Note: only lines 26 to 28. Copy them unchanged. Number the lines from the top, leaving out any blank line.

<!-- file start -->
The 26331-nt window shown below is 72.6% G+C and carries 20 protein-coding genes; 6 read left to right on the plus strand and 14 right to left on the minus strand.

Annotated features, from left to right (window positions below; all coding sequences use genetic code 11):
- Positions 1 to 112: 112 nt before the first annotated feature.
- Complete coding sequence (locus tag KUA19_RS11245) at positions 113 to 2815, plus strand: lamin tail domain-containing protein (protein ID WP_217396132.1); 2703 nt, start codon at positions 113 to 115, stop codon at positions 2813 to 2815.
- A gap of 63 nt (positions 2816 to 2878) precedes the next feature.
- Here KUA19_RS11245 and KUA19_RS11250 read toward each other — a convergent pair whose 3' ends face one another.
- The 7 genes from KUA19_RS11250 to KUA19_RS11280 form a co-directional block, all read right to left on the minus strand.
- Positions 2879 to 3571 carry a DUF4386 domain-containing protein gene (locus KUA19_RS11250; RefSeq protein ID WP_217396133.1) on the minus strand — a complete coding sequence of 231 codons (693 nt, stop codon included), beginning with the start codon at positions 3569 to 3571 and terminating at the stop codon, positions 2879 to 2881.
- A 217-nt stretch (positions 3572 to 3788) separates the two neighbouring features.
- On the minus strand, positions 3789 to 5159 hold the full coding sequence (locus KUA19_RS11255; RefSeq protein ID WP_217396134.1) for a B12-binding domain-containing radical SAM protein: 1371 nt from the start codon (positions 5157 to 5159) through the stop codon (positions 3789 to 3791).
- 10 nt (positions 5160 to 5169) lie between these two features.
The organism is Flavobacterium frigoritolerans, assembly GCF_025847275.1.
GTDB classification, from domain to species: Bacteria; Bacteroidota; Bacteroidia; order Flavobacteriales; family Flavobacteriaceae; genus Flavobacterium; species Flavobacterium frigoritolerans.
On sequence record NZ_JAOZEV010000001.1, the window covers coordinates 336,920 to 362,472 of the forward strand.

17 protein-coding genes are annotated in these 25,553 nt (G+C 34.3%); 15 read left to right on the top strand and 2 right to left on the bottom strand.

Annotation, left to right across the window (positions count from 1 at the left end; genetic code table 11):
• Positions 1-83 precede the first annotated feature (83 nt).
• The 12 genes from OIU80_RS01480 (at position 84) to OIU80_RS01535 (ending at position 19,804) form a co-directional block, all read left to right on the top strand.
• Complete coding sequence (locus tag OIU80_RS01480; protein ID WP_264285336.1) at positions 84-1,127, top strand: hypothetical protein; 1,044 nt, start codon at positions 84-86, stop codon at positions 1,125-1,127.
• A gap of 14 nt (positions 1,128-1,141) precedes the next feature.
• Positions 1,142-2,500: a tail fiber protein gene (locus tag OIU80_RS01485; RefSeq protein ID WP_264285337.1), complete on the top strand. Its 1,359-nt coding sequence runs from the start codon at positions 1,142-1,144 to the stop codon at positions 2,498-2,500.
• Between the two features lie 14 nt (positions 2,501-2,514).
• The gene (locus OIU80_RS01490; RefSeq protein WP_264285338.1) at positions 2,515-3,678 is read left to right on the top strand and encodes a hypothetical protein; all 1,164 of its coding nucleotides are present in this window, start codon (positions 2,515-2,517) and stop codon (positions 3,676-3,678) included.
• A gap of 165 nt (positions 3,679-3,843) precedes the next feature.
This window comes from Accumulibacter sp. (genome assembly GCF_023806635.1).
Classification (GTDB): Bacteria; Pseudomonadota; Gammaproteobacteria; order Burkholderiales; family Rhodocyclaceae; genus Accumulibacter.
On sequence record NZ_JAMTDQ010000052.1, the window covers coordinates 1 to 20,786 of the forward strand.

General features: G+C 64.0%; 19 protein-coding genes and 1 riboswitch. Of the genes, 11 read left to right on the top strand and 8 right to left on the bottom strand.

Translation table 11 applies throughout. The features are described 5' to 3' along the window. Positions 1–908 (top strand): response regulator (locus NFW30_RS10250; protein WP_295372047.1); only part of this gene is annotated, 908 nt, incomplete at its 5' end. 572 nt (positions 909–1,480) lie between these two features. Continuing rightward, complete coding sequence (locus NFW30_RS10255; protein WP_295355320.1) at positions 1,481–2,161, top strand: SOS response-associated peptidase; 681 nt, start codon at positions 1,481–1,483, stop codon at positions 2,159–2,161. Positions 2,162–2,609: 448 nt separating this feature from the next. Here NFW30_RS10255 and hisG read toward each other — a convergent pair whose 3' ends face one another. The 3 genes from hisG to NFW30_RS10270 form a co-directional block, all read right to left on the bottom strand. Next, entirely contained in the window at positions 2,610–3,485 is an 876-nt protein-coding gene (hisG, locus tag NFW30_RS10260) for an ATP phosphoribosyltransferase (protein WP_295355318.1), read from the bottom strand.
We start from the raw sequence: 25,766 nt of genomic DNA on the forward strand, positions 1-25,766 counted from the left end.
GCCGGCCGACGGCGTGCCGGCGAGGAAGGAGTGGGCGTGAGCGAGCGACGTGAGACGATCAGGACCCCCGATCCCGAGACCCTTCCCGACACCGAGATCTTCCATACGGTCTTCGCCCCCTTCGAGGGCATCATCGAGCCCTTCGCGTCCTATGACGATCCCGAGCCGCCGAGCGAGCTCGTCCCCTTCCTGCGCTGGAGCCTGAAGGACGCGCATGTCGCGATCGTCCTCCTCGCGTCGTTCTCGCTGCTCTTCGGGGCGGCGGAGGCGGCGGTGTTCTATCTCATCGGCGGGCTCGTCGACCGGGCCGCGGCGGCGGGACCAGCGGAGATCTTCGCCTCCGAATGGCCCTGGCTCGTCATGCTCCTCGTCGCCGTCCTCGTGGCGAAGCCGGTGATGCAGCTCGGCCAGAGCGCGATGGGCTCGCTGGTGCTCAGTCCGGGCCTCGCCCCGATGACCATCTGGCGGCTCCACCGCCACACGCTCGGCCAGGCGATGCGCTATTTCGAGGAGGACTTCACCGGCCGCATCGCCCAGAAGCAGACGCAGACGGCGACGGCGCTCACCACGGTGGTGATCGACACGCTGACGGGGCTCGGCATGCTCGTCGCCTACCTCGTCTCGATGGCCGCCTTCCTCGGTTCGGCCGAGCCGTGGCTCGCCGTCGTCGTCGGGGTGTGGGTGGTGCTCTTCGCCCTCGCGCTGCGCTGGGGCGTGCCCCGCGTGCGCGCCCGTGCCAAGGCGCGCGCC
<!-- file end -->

Classification (GTDB): Bacteria; Pseudomonadota; Gammaproteobacteria; order Burkholderiales; family Rhodocyclaceae; genus Accumulibacter.
On sequence record NZ_JAMTDQ010000052.1, the window covers coordinates 1 to 20,786 of the forward strand.

General features: G+C 64.0%; 19 protein-coding genes and 1 riboswitch. Of the genes, 11 read left to right on the top strand and 8 right to left on the bottom strand.